"We are creating projects which are going to be used by everyone," says Pooja Bhalla, director of product management at Sap Hybris. "But, if we don't look at it diversely, it's going to be built by one gender...if we only look at or focus on one gender, we are going to lose a huge talent pool."
Bhalla cited the example of building an e-commerce platform, noting that women and men have different approaches as to how they buy products, and if women are left out of the design aspect, it's likely that businesses will also lose them as customers. Hatch agreed, noting that 80 percent of all consumer goods purchases are actually driven by women.
"By 2018 more than 9 million jobs will be in this space, requiring STEM as a foundation," says Supriya Iyer, vice president of strategy & solution management at SAP Hybris. Iyer noted that it cannot be just one gender who fills all of those jobs or drives all of the strategy within the field.
Getting there: Be consistent
So how do we, as women, make enough of an impact that we don't need any further panels or conversations about women in tech?
Tillman encouraged building relationships, and fostering them. "Prioritize a phone call over an email. You will never create a relationship over email." She also urged women to trust their instincts and point of view. "You have to be trusted. You have to be consistent. Attach yourself to and understand what matters to you, and don't compromise on that," she says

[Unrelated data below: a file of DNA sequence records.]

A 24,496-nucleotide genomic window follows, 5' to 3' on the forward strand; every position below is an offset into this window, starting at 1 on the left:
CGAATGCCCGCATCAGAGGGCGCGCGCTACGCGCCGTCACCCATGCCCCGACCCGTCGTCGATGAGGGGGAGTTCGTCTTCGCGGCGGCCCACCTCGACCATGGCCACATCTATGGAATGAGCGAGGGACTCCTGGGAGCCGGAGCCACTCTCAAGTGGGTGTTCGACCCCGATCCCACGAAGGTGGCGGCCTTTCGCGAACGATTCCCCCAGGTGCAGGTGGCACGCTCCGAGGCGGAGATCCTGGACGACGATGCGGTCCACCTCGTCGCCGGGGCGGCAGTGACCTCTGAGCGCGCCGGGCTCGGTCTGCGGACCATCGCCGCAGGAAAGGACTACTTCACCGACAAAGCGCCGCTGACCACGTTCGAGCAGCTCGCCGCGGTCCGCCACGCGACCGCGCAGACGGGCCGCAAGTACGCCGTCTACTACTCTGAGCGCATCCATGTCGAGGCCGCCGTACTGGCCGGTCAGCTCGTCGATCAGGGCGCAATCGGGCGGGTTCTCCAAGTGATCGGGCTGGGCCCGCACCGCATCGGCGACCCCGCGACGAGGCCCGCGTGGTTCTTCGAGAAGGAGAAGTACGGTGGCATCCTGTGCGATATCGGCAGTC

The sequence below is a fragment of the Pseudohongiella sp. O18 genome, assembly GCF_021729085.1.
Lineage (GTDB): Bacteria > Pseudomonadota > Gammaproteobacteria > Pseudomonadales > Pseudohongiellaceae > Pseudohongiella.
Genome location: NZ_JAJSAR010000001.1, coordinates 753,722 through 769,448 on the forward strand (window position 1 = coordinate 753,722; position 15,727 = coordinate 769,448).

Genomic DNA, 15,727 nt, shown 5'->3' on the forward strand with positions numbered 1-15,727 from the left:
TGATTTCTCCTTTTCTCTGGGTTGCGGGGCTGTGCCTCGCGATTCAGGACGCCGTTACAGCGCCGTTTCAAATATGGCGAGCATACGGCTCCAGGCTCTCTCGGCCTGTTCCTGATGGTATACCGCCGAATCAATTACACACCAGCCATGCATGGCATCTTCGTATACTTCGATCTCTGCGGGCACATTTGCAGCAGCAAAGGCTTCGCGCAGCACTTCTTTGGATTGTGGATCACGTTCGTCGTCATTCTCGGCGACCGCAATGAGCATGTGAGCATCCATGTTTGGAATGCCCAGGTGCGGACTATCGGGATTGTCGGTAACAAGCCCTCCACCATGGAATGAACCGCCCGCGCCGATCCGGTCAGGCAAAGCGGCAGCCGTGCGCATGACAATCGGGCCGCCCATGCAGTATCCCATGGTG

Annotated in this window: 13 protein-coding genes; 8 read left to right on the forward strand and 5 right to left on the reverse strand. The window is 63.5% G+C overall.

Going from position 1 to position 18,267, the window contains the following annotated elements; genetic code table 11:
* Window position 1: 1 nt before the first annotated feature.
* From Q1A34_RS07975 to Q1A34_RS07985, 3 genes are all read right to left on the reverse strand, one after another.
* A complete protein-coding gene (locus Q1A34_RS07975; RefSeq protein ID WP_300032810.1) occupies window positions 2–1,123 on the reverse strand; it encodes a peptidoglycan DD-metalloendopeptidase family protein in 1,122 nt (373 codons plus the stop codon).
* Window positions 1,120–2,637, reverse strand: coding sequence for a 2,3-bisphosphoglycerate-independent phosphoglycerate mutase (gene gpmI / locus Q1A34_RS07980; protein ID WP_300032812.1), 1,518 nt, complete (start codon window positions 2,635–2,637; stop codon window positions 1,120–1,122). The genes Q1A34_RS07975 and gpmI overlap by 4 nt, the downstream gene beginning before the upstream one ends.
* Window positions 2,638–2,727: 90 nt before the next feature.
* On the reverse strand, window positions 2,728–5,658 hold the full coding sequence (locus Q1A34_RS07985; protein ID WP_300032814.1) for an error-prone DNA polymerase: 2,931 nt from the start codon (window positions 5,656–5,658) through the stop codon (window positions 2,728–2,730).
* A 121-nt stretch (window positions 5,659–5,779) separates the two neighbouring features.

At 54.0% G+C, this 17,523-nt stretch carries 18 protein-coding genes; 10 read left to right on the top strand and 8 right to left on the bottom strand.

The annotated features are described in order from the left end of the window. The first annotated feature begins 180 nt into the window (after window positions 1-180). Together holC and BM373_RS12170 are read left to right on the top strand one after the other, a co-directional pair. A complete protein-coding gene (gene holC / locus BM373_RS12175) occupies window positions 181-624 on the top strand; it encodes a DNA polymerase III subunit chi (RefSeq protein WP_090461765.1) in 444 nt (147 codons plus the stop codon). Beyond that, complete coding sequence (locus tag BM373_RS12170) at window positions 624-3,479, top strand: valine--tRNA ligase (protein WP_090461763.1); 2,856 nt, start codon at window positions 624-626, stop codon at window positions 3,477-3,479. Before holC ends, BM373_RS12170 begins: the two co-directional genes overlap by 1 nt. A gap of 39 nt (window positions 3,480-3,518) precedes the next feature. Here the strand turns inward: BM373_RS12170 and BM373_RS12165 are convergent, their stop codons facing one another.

"We need role models to kill that unconscious bias that we all have. We need affinity programs to remind women that they can be leaders, too. Women don't imagine themselves going beyond a level, because they don't see women there," Bhalla says.
"I try to empower the women who work on my team and give them opportunities that maybe are uncomfortable or stretch them a little bit, and I make sure that senior leaders get to know them," Hatch says
Tillman also reminded participants that leading this charge starts at home, and at young ages. She encouraged parents to talk to teachers, citing an instance where an instructor said that a female student was "being bossy." When the situation was dissected, it was assessed that the young girl was actually displaying leadership behaviors, but because she was female, they were being attributed as negative.
"I think ultimately, it's about building confidence; teaching your girls to be women who are confident," Mitha says. "A lot of times the confidence isn't there, and you're in these environments where if you're a woman, you feel inferior, when in fact if you empower them, they realize they have every right to be there."
Iyer recounted telling her nine-year-old daughter that she was on this panel, and her daughter asking her if she was nervous. Iyer admitted that she was. "What I was trying to show her was that, hey, you can do it, too, mom is doing it, so can you."
"How can you uplift the women around you?" Hornschemeier asks. "It's not about creating a secret society, or female club. The goal is to not have a need for a female club where we work anymore."
Want more information? You can watch the full panel session here.